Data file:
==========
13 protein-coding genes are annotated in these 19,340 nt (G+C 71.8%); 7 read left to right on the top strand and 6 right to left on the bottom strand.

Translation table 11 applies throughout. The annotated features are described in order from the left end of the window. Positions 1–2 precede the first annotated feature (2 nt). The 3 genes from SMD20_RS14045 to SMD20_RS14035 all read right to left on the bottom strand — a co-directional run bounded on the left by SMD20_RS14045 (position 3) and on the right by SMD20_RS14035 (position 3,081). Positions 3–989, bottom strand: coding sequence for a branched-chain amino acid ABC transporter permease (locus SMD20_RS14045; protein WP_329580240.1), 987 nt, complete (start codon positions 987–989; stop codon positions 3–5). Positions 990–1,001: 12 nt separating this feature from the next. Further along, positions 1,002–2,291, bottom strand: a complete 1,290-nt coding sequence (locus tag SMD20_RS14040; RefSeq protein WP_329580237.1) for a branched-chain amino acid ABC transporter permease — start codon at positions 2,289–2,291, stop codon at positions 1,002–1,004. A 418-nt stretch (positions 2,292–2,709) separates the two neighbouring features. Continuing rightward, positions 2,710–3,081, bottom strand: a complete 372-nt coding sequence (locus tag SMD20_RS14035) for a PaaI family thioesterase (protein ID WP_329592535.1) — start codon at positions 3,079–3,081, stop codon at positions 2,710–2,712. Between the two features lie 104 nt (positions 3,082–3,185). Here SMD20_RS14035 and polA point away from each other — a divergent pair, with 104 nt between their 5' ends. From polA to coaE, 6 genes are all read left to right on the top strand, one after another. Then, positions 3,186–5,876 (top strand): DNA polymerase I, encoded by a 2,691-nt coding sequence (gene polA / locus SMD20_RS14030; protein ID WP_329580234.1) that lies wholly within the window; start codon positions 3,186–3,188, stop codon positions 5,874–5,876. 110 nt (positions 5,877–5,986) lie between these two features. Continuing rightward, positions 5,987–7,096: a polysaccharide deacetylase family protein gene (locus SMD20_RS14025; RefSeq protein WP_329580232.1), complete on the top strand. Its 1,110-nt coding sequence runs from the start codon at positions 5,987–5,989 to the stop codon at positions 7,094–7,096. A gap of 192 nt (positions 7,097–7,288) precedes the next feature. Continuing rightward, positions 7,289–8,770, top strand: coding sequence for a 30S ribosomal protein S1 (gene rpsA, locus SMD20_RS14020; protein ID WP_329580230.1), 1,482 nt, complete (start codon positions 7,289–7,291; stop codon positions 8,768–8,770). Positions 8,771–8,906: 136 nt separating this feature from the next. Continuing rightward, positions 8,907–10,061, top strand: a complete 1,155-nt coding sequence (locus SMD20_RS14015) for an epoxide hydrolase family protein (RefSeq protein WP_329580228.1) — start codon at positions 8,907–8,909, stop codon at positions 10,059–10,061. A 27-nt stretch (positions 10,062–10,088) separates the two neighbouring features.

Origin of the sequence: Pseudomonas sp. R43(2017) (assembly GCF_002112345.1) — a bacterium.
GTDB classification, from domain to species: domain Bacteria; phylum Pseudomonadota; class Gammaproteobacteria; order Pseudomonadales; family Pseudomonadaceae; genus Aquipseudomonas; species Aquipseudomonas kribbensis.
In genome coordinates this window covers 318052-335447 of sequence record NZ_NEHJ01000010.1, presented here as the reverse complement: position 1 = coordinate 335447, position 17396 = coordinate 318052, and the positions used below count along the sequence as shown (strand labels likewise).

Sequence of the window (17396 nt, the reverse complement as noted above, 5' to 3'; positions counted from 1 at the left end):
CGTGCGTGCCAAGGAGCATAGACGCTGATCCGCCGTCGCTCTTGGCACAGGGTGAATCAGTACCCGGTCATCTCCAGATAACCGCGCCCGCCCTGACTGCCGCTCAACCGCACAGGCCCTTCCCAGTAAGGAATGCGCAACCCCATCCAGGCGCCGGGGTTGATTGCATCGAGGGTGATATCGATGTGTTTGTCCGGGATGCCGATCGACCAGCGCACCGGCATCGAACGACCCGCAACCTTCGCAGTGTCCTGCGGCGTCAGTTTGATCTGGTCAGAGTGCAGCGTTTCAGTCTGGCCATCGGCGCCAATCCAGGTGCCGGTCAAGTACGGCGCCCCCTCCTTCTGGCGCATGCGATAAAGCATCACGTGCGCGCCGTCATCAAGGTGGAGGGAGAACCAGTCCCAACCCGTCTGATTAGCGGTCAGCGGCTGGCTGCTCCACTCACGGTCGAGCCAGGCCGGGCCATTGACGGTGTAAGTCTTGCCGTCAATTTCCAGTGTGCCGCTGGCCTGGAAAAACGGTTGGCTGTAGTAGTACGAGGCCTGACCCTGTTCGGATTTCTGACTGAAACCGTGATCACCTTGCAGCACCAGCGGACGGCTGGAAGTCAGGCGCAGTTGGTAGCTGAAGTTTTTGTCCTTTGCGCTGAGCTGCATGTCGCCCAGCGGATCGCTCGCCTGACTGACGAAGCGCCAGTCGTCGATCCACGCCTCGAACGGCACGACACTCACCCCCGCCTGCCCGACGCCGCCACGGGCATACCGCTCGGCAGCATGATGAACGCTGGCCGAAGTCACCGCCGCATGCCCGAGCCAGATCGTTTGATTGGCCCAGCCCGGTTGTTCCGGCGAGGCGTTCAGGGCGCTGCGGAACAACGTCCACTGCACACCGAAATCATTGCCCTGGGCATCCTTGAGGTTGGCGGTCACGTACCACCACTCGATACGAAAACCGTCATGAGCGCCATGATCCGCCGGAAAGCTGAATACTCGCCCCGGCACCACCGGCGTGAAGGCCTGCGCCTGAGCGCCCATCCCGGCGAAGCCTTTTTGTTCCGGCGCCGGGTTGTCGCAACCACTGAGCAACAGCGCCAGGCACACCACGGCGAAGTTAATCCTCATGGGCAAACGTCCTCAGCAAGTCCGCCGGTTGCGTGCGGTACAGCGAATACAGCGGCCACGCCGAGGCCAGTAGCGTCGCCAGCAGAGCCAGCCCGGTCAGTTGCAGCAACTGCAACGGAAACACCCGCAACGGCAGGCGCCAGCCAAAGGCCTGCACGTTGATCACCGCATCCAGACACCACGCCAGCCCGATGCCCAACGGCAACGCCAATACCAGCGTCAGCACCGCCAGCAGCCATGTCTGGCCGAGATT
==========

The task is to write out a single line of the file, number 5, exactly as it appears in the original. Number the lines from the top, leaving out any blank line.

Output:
In genome coordinates this window covers 318052-335447 of sequence record NZ_NEHJ01000010.1, presented here as the reverse complement: position 1 = coordinate 335447, position 17396 = coordinate 318052, and the positions used below count along the sequence as shown (strand labels likewise).